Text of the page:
Tuesday, May 28, 2013

Answering Review Request: The Apprentice

Matthew Hall asked me to read his novel "The Apprentice". It's about a knight-ninja apprentice who has to escort a noble lady to his own country's capital city where her groom, his boss, is waiting for her. I will analyze the story in terms of plot, characters, and polish, and then assign a grade.

Allow me to list the reasons why I like this story:

It's an unorthodox plot because there is no central villain. In another story with this premise there would be a Big Bad sending out organized mooks to abduct the Damsel In Distress in order to prevent the wedding for some nefarious purpose.  Instead, it's a simple escort mission besot by garden variety bandits. The main conflict is internal; Artamos' struggle with self-control, Leona's struggle with her lack of freedom, Falita's desire of a better life etc.  It's more down-to-earth because of this and so the characters feel more real.

There's a role playing game feel to this story for a couple reasons. The first is that the bandit attacks aren't part of an organized gang and so they come off as random encounters; the second is 'escort a noble lady' sounds like a mission for a main plot or a side quest. Being a fan of Final Fantasy, this is another check on my list of positives.  

The cherry on top is the ending. It fully resolves the story's conflict while remaining open to any number of future stories.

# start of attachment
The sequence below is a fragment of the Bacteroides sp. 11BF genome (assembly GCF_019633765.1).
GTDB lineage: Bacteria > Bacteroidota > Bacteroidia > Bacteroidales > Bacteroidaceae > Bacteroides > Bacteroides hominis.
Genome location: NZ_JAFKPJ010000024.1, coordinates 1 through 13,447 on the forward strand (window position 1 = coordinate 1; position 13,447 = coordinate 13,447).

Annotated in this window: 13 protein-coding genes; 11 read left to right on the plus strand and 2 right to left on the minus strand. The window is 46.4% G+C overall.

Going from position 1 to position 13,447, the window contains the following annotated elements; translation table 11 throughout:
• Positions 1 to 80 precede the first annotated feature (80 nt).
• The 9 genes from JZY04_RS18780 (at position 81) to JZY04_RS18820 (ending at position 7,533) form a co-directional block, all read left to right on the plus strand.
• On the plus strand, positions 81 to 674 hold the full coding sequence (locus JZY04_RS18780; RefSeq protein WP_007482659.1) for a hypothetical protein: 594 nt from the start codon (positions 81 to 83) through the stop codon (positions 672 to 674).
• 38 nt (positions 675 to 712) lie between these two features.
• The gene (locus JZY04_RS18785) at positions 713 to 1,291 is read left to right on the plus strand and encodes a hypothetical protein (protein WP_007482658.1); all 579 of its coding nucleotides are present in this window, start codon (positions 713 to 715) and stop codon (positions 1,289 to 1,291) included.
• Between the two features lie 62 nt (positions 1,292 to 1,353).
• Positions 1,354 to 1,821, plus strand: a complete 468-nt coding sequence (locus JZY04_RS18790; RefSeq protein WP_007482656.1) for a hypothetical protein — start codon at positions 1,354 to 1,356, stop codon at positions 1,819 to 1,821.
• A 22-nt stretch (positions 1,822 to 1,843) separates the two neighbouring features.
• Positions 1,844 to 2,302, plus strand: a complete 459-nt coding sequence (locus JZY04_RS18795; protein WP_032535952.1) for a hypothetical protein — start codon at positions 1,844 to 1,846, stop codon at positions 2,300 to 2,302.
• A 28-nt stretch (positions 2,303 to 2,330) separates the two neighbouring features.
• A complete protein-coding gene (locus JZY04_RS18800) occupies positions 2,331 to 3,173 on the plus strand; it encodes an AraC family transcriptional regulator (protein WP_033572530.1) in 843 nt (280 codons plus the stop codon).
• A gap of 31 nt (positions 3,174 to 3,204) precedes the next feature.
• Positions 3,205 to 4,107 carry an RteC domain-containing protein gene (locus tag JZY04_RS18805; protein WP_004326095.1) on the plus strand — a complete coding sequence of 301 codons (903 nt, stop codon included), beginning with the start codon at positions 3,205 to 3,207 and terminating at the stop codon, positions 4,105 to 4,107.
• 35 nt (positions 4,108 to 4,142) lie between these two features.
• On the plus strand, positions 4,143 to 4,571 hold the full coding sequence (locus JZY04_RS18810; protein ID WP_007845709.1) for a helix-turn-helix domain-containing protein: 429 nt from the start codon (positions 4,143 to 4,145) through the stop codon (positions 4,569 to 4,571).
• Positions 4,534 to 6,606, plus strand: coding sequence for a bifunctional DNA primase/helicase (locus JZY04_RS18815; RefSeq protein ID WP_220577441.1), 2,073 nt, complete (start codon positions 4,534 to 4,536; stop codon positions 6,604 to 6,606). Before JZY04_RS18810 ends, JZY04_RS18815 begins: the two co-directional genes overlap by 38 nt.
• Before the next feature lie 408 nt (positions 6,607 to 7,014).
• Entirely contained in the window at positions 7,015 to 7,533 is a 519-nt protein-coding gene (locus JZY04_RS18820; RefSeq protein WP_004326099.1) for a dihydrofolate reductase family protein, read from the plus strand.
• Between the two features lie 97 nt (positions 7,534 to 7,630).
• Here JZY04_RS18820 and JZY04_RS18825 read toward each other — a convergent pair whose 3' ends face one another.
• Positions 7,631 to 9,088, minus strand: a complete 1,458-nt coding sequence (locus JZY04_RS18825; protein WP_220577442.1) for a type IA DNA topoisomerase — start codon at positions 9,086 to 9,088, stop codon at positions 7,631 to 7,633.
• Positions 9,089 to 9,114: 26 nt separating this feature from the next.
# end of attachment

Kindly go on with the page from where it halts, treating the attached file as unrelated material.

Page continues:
The characters are diverse and well rounded. There's Artamos, heroic and dedicated to his order but still struggles with things like hormones and isn't an unbeatable fighting machine. There's his mentor Rizz, who has great wit and a mentor's gravitas. Falita makes a great contrast to them with her desire for creature comforts and her substantially greater blood thirst. Leona contrasts them all because she's a noble lady and they are (essentially) ninjas.  While she's introduced as a traditional Beautiful-Inside-And-Out-Lady she's more devious and rebellious than that.

On another level, there's jurisdiction friction between the Black Knights and the more traditional plate mail knights but the latter are not made into jerkasses for the sake of drama. I appreciate that because it made those knights more like characters in their own right instead of plot props. Like I said earlier, they feel more real because the plot doesn't force them to be something else.

 The Black Knight Organization gets a paragraph to itself.  They're like medieval black ops; they focus on stealth and scouting and hidden bodyguards duties. Because they answer directly to the king, there's a great deal of secrecy about them. In the sequel sample, one character describes them as 'stepping out of shadows'.  

This is the only area where the book losses points. There are a number of spelling errors; 'waste' instead of 'waist' and 'heal' instead of 'heel'. Also, some of the combat scenes have comma splices which occasionally makes them hard to follow. Over all it's minor; nothing an editor couldn't fix and Mr.Hall has informed me that he has proofreaders working on it.

Trickster Eric Novels gives "The Apprentice" an A
Click here for the next review request: "Tears of Min Brock"
Click here for the previous review request: "Immortality Blues"


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